Top Deck

Timber decking areas can add value to a home, but it’s important to choose the right fixings, reports Des Ebejer.
Decks come in all shapes and sizes. They’re also built using a variety of materials and for different corrosive environments. As a result, choosing the right fixings for the job can be a difficult task. Not withstanding the applicable Australian building codes and regulations, there are some basic guidelines that can steer you in the right direction when selecting fixings:

1) Choose the right corrosion protection

Don’t risk a costly re-build by choosing the wrong coatings. To ensure a long life from your deck, choose fasteners with the right corrosion coating to match your environment. For dry rural and urban environments that are more than one kilometre from the sea, the minimum recommended coating protection on fasteners is galvanising – either hot-dipped galvanising (dipped in molten zinc) or mechanically coated (with 25 microns of a tin/zinc alloy). Galvanised coatings generally offer a long life for fixings in these conditions. When fixing to or into CCA- and ACQ-treated timbers – like treated pine, for example – in dry rural and urban environments, Climacoat® and Tufcote® coatings will substantially increase the life of the fixings in these treated timbers. Climacoat® and Tufcote® are special coatings that provide protection against galvanic corrosion caused by the chemicals in the treated timber.

Mild coastal environments are generally limited to a distance of one kilometre from the coastline, but can extend many kilometres inland depending on topography and wind speeds. Extreme coastal environments extend from the beachfront to several hundred metres inland. For these corrosive environments, fixings made from austenitic stainless steel material will provide the best protection against corrosion. Stainless steel 302- or 304-grade material is recommended for mild coastal environments and 316-grade material for extreme coastal areas. These stainless steel fixings offer the best corrosion protection in treated timbers in coastal areas.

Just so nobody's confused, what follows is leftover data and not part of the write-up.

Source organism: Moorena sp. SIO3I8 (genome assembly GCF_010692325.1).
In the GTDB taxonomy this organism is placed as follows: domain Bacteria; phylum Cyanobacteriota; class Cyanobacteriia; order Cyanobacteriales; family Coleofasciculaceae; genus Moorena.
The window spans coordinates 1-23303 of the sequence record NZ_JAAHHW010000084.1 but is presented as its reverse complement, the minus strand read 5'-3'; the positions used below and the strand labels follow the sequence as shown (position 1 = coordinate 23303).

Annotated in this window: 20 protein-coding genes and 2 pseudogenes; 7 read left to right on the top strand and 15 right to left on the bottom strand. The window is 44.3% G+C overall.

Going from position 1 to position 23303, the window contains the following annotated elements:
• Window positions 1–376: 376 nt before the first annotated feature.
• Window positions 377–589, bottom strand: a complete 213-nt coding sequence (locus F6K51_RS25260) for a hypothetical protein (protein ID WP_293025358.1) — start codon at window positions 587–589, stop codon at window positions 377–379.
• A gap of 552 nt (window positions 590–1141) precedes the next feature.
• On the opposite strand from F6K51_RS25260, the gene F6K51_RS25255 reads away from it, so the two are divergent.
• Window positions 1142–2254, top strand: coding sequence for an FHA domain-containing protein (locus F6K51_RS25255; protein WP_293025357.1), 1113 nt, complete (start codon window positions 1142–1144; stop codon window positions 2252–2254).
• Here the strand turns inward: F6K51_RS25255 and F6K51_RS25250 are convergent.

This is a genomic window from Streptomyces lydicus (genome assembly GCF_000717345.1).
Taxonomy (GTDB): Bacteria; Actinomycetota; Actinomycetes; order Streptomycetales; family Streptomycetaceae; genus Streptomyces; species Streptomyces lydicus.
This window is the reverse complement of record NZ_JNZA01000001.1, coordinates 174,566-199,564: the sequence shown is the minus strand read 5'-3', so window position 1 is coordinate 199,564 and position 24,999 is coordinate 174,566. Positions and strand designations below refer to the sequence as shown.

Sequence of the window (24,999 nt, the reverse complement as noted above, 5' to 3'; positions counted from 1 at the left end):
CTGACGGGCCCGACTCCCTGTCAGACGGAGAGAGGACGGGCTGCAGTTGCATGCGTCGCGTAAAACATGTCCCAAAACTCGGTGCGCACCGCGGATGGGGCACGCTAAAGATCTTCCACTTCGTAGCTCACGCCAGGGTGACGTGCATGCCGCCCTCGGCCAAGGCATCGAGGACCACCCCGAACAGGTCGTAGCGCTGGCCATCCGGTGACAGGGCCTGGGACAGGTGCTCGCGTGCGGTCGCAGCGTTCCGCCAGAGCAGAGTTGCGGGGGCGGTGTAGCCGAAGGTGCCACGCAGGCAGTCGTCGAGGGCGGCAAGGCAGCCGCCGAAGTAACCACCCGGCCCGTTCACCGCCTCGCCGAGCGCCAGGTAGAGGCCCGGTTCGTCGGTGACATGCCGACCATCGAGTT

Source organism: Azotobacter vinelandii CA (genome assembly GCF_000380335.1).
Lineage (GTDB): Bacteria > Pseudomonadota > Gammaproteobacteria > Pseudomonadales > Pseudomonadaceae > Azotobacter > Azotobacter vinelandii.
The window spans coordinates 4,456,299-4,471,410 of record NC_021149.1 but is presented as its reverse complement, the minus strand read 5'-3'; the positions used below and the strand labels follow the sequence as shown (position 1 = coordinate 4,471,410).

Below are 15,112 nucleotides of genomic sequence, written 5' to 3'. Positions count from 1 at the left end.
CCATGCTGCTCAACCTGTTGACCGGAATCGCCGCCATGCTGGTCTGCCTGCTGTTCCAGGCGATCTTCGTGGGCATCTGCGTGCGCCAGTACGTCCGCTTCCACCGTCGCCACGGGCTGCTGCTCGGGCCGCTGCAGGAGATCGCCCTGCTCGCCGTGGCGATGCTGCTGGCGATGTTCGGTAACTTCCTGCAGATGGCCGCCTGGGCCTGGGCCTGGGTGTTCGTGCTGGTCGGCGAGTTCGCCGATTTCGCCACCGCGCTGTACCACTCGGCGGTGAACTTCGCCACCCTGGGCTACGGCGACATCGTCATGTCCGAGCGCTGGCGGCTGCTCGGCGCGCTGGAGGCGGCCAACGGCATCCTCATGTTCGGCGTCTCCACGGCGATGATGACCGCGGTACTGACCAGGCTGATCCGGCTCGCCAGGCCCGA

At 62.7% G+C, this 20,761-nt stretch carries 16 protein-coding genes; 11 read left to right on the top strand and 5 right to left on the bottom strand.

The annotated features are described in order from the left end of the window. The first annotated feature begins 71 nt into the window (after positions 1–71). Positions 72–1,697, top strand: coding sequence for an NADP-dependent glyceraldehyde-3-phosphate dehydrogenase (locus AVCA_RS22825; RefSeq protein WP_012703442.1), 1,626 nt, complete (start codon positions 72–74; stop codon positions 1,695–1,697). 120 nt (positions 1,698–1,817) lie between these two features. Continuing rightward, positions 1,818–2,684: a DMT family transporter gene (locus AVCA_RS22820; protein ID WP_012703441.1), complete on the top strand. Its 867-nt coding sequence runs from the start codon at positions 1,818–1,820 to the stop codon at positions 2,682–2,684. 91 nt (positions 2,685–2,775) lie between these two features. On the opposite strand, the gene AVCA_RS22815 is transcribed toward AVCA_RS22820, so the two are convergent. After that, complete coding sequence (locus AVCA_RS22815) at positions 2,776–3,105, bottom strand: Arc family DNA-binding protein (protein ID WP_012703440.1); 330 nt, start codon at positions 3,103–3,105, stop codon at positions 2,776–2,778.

2) Choose the right fixing
Using Bolts & Nuts

Bolts and nuts can be used when fixing timber bearers to posts, fixing posts to post supports and fixing timber balustrade posts to floor joists. When joining timber to timber or metal, choose a cup head bolt for a smooth finish. The square under-head design will lock the bolt in place and it allows the nut washer combination to tighten without turning the bolt. For metal to timber or metal applications, use a hex head bolt.

Using Decking nails or screws for decking boards Nailing decking boards using collated nail guns (gas or pneumatic) is standard practice for many builders. Pin head coil nails or ‘D’ head ring shank decking nails are commonly used. Loose manually fixed decking nails are also used. These have domed heads for a concealed finish and helical threads for a strong grip and offer a low cost alternative to screws.

In recent times, screws have become more popular. Screwed decking boards don’t ride up over time or leave nail heads protruding. Screws can also form part of the design feature of the finished deck. When using screws to fix decking boards, it is always best to pre-drill and pre-countersink the decking boards. This stops the decking boards from splitting at the joins, or ends, and it sets a consistent depth for the screw head (generally 1-2 mm under the surface). Pre-drilling and pre-countersinking is particularly important when using stainless steel screws. These screws are softer than hardened steel alternatives and need to be driven home at a lower speed to guard against screws snapping during installation.

When fixing common treated pine decking boards (22mm thick) to softwood timber joists, 8- or 10-gauge screws are recommended. When fixing hardwood decking boards or fixing to hardwood joists, 10-gauge screws work best. Bugle Batten screws in a 14-gauge are generally used to fix thicker decking boards and sleepers, and they offer a large head finish that becomes part of the deck design. When choosing the correct screw length, it is recommended that you allow a 25mm minimum embedment into the timber joist. There are different corrosive environments and building materials (many not covered by this article) that will present challenges when building decks. Following the above basic guidelines will assist you in choosing the correct fixings.

deck at sunset